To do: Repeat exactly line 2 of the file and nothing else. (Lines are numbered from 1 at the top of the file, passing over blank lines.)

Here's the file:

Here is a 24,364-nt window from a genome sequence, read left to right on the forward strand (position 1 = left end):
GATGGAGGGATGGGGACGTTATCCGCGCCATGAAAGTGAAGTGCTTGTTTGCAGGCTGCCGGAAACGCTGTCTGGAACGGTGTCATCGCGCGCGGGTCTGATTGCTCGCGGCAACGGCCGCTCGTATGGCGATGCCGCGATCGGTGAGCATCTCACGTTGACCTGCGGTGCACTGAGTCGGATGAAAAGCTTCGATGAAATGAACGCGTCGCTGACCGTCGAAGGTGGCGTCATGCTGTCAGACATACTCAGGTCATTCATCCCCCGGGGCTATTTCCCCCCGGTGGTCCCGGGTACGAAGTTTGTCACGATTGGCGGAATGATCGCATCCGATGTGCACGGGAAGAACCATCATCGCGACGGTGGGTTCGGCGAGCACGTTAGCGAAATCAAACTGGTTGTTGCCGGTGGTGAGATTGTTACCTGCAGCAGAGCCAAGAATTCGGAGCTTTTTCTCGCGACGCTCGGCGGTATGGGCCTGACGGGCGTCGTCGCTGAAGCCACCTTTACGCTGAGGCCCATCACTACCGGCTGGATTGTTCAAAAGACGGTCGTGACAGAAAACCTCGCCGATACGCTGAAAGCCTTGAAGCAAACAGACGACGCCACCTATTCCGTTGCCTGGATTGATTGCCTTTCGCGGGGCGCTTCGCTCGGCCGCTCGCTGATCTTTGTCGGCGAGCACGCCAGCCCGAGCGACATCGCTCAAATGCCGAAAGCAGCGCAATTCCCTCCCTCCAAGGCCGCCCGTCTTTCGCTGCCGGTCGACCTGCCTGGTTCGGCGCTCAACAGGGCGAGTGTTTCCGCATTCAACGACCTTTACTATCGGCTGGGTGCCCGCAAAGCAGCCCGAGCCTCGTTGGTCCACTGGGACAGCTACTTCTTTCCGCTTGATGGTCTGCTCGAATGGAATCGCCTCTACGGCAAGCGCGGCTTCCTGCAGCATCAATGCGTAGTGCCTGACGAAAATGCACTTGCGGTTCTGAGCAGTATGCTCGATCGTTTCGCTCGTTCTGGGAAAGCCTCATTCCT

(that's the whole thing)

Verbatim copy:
GATGGAGGGATGGGGACGTTATCCGCGCCATGAAAGTGAAGTGCTTGTTTGCAGGCTGCCGGAAACGCTGTCTGGAACGGTGTCATCGCGCGCGGGTCTGATTGCTCGCGGCAACGGCCGCTCGTATGGCGATGCCGCGATCGGTGAGCATCTCACGTTGACCTGCGGTGCACTGAGTCGGATGAAAAGCTTCGATGAAATGAACGCGTCGCTGACCGTCGAAGGTGGCGTCATGCTGTCAGACATACTCAGGTCATTCATCCCCCGGGGCTATTTCCCCCCGGTGGTCCCGGGTACGAAGTTTGTCACGATTGGCGGAATGATCGCATCCGATGTGCACGGGAAGAACCATCATCGCGACGGTGGGTTCGGCGAGCACGTTAGCGAAATCAAACTGGTTGTTGCCGGTGGTGAGATTGTTACCTGCAGCAGAGCCAAGAATTCGGAGCTTTTTCTCGCGACGCTCGGCGGTATGGGCCTGACGGGCGTCGTCGCTGAAGCCACCTTTACGCTGAGGCCCATCACTACCGGCTGGATTGTTCAAAAGACGGTCGTGACAGAAAACCTCGCCGATACGCTGAAAGCCTTGAAGCAAACAGACGACGCCACCTATTCCGTTGCCTGGATTGATTGCCTTTCGCGGGGCGCTTCGCTCGGCCGCTCGCTGATCTTTGTCGGCGAGCACGCCAGCCCGAGCGACATCGCTCAAATGCCGAAAGCAGCGCAATTCCCTCCCTCCAAGGCCGCCCGTCTTTCGCTGCCGGTCGACCTGCCTGGTTCGGCGCTCAACAGGGCGAGTGTTTCCGCATTCAACGACCTTTACTATCGGCTGGGTGCCCGCAAAGCAGCCCGAGCCTCGTTGGTCCACTGGGACAGCTACTTCTTTCCGCTTGATGGTCTGCTCGAATGGAATCGCCTCTACGGCAAGCGCGGCTTCCTGCAGCATCAATGCGTAGTGCCTGACGAAAATGCACTTGCGGTTCTGAGCAGTATGCTCGATCGTTTCGCTCGTTCTGGGAAAGCCTCATTCCT